Synchronized repolarization after defibrillation shocks. A possible component of the defibrillation process demonstrated by optical recordings in rabbit heart.
BACKGROUND It is currently believed that defibrillation shocks act primarily by stimulating excitable myocardium to abolish wave fronts. Recent studies have shown that shocks applied during pacing not only stimulate excitable myocardium but also prolong the depolarization and refractoriness of myocardium already in a depolarized state. This study investigates the effects of shocks on fibrillation action potentials.
METHODS AND RESULTS Recordings of membrane action potentials free of shock artifact were obtained using the voltage-sensitive dye WW781 during defibrillation of isolated rabbit hearts. These records showed that the shocks caused an additional phase of depolarization beginning with an initial rapid depolarization of the optical signal followed by a slow phase of repolarization. This occurred throughout all phases of the fibrillation action potential from just after completion of the upstroke to a time of near maximal repolarization. Defibrillation shocks, however, had the additional effect of causing the myocardium to repolarize at a constant time after the shock regardless of its prior electrical activity--the constant repolarization time response. This effect was not dependent on the presence of D600 (methoxyverapamil) or continuous coronary perfusion. It was accompanied by a similar constancy in the return of myocardial excitability. Recordings taken from multiple adjacent recording sites also showed a constant repolarization time among them.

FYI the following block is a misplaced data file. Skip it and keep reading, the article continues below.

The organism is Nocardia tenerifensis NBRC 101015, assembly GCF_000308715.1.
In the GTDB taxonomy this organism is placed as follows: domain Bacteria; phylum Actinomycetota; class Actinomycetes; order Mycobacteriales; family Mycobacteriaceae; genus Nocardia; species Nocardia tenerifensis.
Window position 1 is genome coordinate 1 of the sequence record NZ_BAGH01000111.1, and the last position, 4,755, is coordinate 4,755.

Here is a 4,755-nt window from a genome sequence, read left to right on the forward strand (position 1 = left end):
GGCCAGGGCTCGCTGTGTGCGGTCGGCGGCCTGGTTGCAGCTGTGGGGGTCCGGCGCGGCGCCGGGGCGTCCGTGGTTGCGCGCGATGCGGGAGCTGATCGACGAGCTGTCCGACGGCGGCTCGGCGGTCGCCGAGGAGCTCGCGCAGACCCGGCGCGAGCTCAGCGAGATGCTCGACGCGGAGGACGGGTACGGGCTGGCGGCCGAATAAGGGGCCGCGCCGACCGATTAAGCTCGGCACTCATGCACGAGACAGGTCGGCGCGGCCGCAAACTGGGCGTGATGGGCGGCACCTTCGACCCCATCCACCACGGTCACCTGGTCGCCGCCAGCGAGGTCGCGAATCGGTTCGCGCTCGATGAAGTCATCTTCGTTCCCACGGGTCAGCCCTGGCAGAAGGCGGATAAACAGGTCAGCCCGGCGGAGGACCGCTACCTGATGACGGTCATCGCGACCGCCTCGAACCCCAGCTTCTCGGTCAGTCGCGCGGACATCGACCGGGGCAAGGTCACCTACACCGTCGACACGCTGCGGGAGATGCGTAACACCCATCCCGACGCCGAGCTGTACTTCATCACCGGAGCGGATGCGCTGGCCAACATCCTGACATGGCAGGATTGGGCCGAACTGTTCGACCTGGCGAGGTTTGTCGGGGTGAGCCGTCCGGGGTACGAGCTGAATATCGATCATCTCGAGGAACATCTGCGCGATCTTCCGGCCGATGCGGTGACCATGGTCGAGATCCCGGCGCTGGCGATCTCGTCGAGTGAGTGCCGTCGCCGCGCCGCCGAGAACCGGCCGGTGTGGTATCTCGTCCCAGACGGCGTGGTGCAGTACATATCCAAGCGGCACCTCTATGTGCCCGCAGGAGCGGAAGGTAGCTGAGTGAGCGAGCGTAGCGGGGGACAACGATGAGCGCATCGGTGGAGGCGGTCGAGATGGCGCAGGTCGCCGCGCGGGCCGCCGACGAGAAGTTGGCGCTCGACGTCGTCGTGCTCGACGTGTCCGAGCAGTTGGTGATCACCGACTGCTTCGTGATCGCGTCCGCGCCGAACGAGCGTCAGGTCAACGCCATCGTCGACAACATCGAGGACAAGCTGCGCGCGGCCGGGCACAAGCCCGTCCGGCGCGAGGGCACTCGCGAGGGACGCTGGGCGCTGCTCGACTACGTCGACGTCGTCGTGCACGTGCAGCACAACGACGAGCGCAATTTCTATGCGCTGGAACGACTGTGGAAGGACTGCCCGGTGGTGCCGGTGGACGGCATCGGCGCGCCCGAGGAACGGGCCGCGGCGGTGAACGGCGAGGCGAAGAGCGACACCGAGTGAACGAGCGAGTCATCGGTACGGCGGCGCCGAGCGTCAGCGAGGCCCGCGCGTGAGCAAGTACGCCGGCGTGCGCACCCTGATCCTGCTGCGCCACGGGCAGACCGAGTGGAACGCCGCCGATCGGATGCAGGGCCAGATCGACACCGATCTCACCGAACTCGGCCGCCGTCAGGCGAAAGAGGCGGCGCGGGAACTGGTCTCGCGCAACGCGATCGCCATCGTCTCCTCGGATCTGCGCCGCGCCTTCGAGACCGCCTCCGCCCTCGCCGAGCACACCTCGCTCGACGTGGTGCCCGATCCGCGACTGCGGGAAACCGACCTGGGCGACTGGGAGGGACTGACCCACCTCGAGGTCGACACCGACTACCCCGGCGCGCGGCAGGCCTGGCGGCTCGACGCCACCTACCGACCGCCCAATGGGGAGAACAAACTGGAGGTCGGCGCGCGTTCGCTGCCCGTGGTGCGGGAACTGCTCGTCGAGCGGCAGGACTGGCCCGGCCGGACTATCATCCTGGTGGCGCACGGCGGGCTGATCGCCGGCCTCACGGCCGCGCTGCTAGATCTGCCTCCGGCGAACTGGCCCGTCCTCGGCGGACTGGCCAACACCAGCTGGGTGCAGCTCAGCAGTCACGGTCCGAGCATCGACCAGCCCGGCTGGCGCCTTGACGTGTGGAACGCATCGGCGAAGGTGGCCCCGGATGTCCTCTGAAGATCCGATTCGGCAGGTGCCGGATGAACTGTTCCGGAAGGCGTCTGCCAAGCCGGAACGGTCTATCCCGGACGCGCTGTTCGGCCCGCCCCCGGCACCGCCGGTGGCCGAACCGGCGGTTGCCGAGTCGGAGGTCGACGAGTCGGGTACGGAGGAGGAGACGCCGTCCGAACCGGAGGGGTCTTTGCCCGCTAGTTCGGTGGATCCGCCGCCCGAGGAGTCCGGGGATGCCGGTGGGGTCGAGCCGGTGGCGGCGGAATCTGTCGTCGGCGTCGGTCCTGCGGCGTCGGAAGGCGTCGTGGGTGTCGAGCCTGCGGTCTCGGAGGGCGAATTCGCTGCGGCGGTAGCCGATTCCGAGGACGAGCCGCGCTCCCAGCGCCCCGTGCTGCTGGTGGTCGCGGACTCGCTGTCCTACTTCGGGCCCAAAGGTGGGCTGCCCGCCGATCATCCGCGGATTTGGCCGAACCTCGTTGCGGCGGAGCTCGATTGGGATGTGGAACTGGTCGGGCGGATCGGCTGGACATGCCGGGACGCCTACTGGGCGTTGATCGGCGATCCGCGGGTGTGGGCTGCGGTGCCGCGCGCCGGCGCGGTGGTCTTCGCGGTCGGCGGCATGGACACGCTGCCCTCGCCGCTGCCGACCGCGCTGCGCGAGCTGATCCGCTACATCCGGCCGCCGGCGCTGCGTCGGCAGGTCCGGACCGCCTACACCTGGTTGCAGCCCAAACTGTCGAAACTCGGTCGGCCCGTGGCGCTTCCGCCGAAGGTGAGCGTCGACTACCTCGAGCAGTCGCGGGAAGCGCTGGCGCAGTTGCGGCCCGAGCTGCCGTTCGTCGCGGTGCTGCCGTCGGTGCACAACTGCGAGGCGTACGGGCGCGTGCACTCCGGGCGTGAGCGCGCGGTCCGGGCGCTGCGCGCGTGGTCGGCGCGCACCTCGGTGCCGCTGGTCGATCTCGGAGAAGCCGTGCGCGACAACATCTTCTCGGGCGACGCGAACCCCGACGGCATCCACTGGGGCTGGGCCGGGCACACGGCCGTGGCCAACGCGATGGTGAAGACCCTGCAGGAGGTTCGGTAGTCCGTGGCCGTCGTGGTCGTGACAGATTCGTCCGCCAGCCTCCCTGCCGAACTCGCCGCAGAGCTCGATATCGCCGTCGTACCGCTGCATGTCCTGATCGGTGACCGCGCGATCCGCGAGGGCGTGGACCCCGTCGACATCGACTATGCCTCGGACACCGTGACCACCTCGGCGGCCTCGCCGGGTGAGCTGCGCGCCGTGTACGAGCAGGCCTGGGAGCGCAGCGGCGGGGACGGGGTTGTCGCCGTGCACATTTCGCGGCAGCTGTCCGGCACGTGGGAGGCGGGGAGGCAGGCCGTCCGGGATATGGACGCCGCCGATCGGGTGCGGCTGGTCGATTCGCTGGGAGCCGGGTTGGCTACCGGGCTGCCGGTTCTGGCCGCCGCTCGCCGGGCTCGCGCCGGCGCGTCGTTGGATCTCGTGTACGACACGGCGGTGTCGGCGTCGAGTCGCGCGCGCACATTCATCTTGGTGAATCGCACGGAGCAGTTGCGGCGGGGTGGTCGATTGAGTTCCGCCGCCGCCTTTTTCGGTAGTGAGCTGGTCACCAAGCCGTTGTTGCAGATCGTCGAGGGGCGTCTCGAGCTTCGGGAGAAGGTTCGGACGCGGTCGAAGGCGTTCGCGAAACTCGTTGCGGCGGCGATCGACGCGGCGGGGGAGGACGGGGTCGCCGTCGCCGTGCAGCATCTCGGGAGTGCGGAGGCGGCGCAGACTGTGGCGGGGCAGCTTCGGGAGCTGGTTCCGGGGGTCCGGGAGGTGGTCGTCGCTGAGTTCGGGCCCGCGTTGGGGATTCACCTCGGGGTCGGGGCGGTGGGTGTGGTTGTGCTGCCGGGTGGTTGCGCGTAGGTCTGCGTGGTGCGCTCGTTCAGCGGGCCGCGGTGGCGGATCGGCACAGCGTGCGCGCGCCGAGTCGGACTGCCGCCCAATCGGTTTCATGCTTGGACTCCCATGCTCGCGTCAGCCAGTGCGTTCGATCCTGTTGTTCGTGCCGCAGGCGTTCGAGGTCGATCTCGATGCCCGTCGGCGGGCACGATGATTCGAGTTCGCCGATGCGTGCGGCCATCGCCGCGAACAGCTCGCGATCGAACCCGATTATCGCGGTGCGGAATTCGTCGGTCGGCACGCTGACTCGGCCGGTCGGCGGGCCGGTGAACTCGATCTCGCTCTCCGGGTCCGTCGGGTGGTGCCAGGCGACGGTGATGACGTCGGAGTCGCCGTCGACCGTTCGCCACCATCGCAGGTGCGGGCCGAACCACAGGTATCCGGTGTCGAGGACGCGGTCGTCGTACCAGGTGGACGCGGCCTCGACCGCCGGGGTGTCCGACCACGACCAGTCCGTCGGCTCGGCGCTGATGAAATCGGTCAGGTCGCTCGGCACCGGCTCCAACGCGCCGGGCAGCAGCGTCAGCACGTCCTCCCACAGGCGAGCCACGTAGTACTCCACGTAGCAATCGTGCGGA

CONCLUSIONS A simple model of reentry is used to illustrate how the constant repolarization response, in addition to wave front termination and refractoriness extension, could play a role in the successful termination of fibrillation by electrical shock.
- Copyright © 1992 by American Heart Association